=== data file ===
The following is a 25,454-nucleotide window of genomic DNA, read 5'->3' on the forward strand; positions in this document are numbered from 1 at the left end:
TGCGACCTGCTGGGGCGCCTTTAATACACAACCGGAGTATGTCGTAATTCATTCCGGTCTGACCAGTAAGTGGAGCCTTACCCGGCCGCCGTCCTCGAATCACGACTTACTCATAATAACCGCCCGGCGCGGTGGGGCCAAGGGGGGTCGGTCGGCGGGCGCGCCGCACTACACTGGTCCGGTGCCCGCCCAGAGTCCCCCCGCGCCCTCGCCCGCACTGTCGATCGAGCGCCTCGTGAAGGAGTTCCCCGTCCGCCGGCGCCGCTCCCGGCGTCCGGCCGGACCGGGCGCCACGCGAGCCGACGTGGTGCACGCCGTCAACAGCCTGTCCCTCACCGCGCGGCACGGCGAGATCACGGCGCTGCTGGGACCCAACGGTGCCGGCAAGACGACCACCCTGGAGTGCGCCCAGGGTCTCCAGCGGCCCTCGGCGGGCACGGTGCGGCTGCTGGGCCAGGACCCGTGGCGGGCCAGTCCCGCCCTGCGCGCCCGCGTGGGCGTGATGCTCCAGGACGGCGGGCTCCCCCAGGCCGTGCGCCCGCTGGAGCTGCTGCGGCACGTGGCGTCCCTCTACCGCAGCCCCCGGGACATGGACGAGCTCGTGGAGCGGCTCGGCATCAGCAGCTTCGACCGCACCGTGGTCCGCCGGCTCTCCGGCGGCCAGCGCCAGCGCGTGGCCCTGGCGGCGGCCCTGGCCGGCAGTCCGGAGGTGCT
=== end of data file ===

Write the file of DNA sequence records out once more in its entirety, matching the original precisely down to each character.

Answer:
The following is a 25,454-nucleotide window of genomic DNA, read 5'->3' on the forward strand; positions in this document are numbered from 1 at the left end:
TGCGACCTGCTGGGGCGCCTTTAATACACAACCGGAGTATGTCGTAATTCATTCCGGTCTGACCAGTAAGTGGAGCCTTACCCGGCCGCCGTCCTCGAATCACGACTTACTCATAATAACCGCCCGGCGCGGTGGGGCCAAGGGGGGTCGGTCGGCGGGCGCGCCGCACTACACTGGTCCGGTGCCCGCCCAGAGTCCCCCCGCGCCCTCGCCCGCACTGTCGATCGAGCGCCTCGTGAAGGAGTTCCCCGTCCGCCGGCGCCGCTCCCGGCGTCCGGCCGGACCGGGCGCCACGCGAGCCGACGTGGTGCACGCCGTCAACAGCCTGTCCCTCACCGCGCGGCACGGCGAGATCACGGCGCTGCTGGGACCCAACGGTGCCGGCAAGACGACCACCCTGGAGTGCGCCCAGGGTCTCCAGCGGCCCTCGGCGGGCACGGTGCGGCTGCTGGGCCAGGACCCGTGGCGGGCCAGTCCCGCCCTGCGCGCCCGCGTGGGCGTGATGCTCCAGGACGGCGGGCTCCCCCAGGCCGTGCGCCCGCTGGAGCTGCTGCGGCACGTGGCGTCCCTCTACCGCAGCCCCCGGGACATGGACGAGCTCGTGGAGCGGCTCGGCATCAGCAGCTTCGACCGCACCGTGGTCCGCCGGCTCTCCGGCGGCCAGCGCCAGCGCGTGGCCCTGGCGGCGGCCCTGGCCGGCAGTCCGGAGGTGCT